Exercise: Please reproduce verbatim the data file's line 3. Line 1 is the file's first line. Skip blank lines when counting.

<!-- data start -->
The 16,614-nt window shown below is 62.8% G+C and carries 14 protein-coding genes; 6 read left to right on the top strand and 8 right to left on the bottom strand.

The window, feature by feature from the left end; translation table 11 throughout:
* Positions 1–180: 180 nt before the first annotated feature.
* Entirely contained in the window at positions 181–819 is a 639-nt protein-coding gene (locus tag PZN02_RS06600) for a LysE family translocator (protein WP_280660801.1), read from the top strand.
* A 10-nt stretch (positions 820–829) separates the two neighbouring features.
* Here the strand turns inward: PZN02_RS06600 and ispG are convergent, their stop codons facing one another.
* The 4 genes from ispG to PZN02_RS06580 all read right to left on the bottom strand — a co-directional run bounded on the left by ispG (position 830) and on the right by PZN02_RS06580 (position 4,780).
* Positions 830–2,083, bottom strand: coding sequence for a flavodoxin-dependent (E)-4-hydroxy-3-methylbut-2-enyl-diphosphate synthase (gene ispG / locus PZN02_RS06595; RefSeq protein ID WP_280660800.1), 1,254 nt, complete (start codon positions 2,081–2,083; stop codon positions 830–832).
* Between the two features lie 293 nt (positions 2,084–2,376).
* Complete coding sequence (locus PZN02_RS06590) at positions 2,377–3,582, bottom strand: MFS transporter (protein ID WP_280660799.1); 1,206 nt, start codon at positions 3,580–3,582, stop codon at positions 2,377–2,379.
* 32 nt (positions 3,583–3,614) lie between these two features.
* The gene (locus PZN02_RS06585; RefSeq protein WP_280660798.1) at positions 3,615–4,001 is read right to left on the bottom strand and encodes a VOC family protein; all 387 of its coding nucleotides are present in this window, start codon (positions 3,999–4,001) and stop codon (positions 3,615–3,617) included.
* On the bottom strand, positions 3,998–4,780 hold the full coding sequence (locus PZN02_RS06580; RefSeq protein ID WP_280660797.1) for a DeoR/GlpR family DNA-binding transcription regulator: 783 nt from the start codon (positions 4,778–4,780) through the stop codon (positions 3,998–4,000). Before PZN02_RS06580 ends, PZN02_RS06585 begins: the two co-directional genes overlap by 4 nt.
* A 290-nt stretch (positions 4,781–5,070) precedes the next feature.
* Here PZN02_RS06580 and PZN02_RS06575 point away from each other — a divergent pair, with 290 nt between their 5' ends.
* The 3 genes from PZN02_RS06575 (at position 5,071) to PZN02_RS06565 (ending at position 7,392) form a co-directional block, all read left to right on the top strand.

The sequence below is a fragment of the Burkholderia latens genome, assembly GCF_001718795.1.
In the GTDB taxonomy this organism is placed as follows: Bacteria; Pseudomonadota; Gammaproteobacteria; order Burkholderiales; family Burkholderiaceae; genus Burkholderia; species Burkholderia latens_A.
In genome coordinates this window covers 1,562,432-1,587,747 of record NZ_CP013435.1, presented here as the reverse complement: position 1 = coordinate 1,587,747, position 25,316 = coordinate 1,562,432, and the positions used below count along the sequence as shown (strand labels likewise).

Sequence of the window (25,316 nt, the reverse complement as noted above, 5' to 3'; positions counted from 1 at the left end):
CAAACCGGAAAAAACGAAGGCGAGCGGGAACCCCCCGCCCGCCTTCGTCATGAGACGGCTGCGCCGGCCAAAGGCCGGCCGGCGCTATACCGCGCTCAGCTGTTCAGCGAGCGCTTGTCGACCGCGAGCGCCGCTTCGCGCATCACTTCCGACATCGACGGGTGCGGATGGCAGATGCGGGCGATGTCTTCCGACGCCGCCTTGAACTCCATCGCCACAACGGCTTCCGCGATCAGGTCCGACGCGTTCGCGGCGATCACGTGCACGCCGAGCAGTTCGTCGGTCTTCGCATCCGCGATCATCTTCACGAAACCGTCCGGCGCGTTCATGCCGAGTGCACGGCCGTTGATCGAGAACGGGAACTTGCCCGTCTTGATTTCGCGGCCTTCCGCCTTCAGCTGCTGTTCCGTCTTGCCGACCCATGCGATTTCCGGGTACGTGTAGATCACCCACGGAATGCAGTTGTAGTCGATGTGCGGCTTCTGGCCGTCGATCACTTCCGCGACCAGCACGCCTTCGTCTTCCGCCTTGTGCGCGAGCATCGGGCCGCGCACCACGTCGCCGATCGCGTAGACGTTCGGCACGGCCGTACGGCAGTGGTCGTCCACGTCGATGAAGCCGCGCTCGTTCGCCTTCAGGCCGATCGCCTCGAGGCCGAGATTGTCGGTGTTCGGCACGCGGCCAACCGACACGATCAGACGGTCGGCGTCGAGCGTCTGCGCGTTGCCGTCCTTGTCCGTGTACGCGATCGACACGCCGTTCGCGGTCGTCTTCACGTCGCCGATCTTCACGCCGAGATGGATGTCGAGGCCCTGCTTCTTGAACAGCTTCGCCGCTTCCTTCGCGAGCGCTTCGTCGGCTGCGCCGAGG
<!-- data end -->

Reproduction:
* Positions 1–180: 180 nt before the first annotated feature.